Shocking, isn’t it? Perhaps it shocks you less than it shocked me, or perhaps you’re shocked that I actually paid up.
The company in question wasn’t actually a company, I must admit. It was the Department of Courts and it seems I’ve had three parking tickets outstanding since 1995. Apparently it can take years for them to find your name in the phone book and give you a call. In that time you accrue court costs and something called an enforcement fee - which is just a hoot when it seems they don’t bother enforcing it for so long.
The sad story began when I was but a student. I was a BA student in Hamilton and I was a ratbag. I had a Mazda 323, a road-cone orange four-door hatchback. Horrible thing it was — the switch for the headlights was on an arm I’d always knock as I got out, leaving me with a flat battery on my return. I learned to drive in it, and it really looked like a beginner’s car. I’d backed it into a truck (don’t ask), so its original colour was dotted with islands of bog grey. Eventually it failed its WOF and so I came back to it one evening in a carpark to discover a ticket for $150 on it. Add that to a couple more parking tickets and wait five years, and just like that you owe nearly $500.
The thing is, I know I paid the damn things back then. I remember getting the WOF ticket and I know that I was feeling rather flush with cash and so wrote them a nice cheque. Well, it was either that or I paid my rent that week — this was around the time student fees went up, student jobs went south and the banks called in every student account in the country. There are a number of bankers out there who should flush red with shame every time they hear the word “student”. You know who you are. Don’t even get me started.
When I told her I’d paid the tickets she asked if I had a receipt. Yes, once. I kept it for ages and ages, using it as a book mark. It disappeared years ago. Too bad, she said. Then she made the most outrageous statement I’ve heard in ages.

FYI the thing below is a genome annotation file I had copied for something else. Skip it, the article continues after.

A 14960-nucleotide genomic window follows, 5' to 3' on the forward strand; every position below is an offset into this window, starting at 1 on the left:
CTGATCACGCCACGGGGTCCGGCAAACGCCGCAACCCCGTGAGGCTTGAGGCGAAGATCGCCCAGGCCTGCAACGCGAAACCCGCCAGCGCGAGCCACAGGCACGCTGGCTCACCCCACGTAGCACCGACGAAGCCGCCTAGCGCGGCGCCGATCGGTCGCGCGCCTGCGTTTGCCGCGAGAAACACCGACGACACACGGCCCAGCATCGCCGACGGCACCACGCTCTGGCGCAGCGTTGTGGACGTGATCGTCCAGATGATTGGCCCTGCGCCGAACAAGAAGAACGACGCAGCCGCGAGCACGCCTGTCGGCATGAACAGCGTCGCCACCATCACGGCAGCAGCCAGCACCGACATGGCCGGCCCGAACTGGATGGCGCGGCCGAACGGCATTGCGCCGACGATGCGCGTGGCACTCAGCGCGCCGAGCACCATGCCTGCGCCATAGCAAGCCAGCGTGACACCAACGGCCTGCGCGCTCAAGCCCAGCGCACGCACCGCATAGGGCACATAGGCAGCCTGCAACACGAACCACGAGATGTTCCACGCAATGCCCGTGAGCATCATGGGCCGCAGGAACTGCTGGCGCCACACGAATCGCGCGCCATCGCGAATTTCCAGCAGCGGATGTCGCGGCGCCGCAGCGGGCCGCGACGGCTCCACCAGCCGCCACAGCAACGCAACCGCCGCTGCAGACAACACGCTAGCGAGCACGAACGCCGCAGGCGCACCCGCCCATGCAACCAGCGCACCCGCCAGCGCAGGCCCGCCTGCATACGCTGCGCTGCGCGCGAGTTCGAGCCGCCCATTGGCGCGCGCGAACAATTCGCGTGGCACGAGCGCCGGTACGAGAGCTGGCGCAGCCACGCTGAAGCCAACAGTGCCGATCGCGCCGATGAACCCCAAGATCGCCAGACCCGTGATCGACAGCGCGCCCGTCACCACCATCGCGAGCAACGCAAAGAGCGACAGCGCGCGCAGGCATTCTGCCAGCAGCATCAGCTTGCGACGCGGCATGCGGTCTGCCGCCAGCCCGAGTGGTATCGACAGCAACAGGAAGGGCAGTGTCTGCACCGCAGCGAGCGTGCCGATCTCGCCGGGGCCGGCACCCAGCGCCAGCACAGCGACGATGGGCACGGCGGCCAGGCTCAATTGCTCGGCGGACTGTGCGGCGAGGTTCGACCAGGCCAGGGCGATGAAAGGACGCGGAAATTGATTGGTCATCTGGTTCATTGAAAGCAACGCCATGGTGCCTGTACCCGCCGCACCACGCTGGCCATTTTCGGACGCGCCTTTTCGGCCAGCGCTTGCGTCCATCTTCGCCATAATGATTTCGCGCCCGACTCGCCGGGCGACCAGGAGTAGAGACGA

“If you’d paid the ticket it would have dropped off the system. It’s still there so you still owe it.”
How circular is that? I have a fine on the system, therefore I haven’t paid it. I argued, saying I had and was there no record at all? I know computer systems are infallible and all that, but perhaps a human had miskeyed the information?
That was not possible. It was suggested I might like to contact my bank and get a printout for “some time in 1995" to prove I had paid the tickets, then they could match the cheque with their records. I rang the bank instead. I’d switched banks as soon as I started making money and the branch I was at has closed — all paper records have been archived and it would cost about $50 an hour for someone to go through them. I’d vowed never to give those bastards any more money so I declined.
Finally Courts agreed to waive the fees and hit me up for just the original fines, which I reluctantly paid. They couldn’t show me the original tickets, they couldn’t tell me what tickets I’d paid, they couldn’t tell me when I’d paid them. All they could tell me was I owed $495 and I had to pay immediately.
This is nonsense. When I pointed out that the fine was five years old, she told me they had some going back for 10 years, if not longer. If you can’t find someone for a parking ticket in that time it should be wiped. And as for a system that deletes paid bills, that’s just plain stupid. Memory’s cheap — buy some.
I paid my tickets with my credit card. At least I get air points for it. Oh, and I’m keeping the receipt forever.
Paul Brislen is a Computerworld journalist. Send him your parking fine stories at email@example.com